Now as I know a bit more about it, I’d like to describe steps recommended to activate HDR as supported by FreeSync 2. With this technology, you can query the monitor for its capabilities (maximum luminance in nits, XY primaries of red/green/blue color etc.) and adjust the tone mapping in the postprocessing pass of your game accordingly. This way you have more information and more control over the process, and over the final result! To do that:
agsInitto initialize the library.
agsInit. Find the GPU and then the display of your interest. Remember its describing
AGSDisplayInfostructure. Let’s call it
(dispInfo.displayFlags & AGS_DISPLAYFLAG_FREESYNC_2) != 0.
AGSDisplaySettingsstructure with following parameters and submit it using
AGSDisplaySettings settings; settings.mode = AGSDisplaySettings::Mode_Freesync2_scRGB; settings.chromaticityRedX = dispInfo.chromaticityRedX; // Just copy them all. settings.chromaticityRedY = dispInfo.chromaticityRedY; settings.chromaticityGreenX = dispInfo.chromaticityGreenX; settings.chromaticityGreenY = dispInfo.chromaticityGreenY; settings.chromaticityBlueX = dispInfo.chromaticityBlueX; settings.chromaticityBlueY = dispInfo.chromaticityBlueY; settings.chromaticityWhitePointX = dispInfo.chromaticityWhitePointX; settings.chromaticityWhitePointY = dispInfo.chromaticityWhitePointY; settings.minLuminance = dispInfo.minLuminance; settings.maxLuminance = dispInfo.maxLuminance; settings.maxContentLightLevel = dispInfo.maxLuminance; // !! settings.maxFrameAverageLightLevel = dispInfo.maxLuminance * 0.5; // !! settings.flags = 0; agsSetDisplayMode(agsContext, deviceIndex, displayIndex, &settings);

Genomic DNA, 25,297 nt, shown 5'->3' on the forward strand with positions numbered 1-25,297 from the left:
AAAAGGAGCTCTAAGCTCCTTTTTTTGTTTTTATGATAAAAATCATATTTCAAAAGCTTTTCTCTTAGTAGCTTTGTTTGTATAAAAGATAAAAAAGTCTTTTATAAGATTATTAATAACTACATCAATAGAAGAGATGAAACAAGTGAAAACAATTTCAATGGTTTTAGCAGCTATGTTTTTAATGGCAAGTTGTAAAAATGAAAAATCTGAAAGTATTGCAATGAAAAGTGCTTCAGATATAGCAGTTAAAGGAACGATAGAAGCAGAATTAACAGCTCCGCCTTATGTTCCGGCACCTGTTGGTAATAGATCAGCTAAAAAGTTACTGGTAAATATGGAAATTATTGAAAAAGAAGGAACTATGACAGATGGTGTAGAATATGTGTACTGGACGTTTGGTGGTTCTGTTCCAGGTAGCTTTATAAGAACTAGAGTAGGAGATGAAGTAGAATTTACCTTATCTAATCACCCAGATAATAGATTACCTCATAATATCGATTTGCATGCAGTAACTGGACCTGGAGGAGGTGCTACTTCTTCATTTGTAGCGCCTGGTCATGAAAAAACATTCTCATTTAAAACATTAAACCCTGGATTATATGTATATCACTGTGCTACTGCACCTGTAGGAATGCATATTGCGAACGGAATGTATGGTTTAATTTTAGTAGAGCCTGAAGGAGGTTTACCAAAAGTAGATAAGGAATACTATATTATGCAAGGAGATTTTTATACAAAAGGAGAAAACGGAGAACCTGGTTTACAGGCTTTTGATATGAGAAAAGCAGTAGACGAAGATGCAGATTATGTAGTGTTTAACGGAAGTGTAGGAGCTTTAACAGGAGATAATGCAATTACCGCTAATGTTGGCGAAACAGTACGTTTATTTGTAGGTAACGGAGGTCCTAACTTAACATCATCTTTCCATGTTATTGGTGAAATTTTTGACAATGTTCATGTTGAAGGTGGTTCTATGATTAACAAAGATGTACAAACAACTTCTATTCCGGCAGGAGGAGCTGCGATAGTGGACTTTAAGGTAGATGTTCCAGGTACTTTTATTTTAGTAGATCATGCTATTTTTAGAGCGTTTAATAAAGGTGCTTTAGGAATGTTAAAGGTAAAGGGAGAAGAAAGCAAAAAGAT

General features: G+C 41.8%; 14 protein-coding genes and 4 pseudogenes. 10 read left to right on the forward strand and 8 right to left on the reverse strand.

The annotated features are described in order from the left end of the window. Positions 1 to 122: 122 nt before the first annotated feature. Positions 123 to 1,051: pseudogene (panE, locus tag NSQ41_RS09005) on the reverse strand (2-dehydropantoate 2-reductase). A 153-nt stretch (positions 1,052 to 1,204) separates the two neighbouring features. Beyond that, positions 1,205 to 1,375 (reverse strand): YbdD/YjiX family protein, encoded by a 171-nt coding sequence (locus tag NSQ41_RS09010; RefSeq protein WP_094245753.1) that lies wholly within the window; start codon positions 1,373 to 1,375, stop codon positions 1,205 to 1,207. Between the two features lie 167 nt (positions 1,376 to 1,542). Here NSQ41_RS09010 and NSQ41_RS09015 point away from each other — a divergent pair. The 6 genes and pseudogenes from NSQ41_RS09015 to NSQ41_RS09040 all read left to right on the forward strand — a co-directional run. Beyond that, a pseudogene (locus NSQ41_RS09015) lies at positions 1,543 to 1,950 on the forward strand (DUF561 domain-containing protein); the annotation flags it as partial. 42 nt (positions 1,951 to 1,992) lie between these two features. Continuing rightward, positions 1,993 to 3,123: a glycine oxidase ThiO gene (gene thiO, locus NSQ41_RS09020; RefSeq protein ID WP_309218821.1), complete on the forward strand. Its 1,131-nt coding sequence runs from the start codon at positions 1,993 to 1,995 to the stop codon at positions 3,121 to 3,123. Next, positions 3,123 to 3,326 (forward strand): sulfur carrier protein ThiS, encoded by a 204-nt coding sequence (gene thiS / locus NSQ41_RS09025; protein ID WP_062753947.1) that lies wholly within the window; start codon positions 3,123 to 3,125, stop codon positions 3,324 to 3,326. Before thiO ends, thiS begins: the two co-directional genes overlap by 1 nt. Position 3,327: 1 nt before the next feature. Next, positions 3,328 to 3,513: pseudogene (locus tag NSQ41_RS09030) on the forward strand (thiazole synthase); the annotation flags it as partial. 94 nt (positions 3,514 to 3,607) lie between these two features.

By using these specific values for the filled structure, you make sure that your colors are displayed as-is, with no additional tone mapping or other postprocessing taking place in the monitor, which can improve quality and reduce latency. In practice I can’t see any difference comparing to just enabling HDR in a simple way, as I described in my previous post, but that’s the theory.
Just like in the previous post, I focus solely on high dynamic range of brightness here, not on color gamut. That’s because most content pipelines today still use traditional SDR sRGB color space for textures and all the input graphics. Authoring them in wide color gamut or remapping the image to the color gamut reported by the monitor is another, complex topic, which will become more important in the future.
Finally, let me repeat that again: Everything I described here is just my personal knowledge and anecdotal evidence of what worked in my case, not an official guide. But as I couldn’t find any other publicly available information about this technology for developers, I guess it’s better than nothing :)
Platform used in my tests: OS = Windows 10 64-bit version 1809 (OD Build 17763.316), GPU = Radeon RX Vega 56, driver = 19.2.3, monitor = LG 32GK850F, cable = DisplayPort.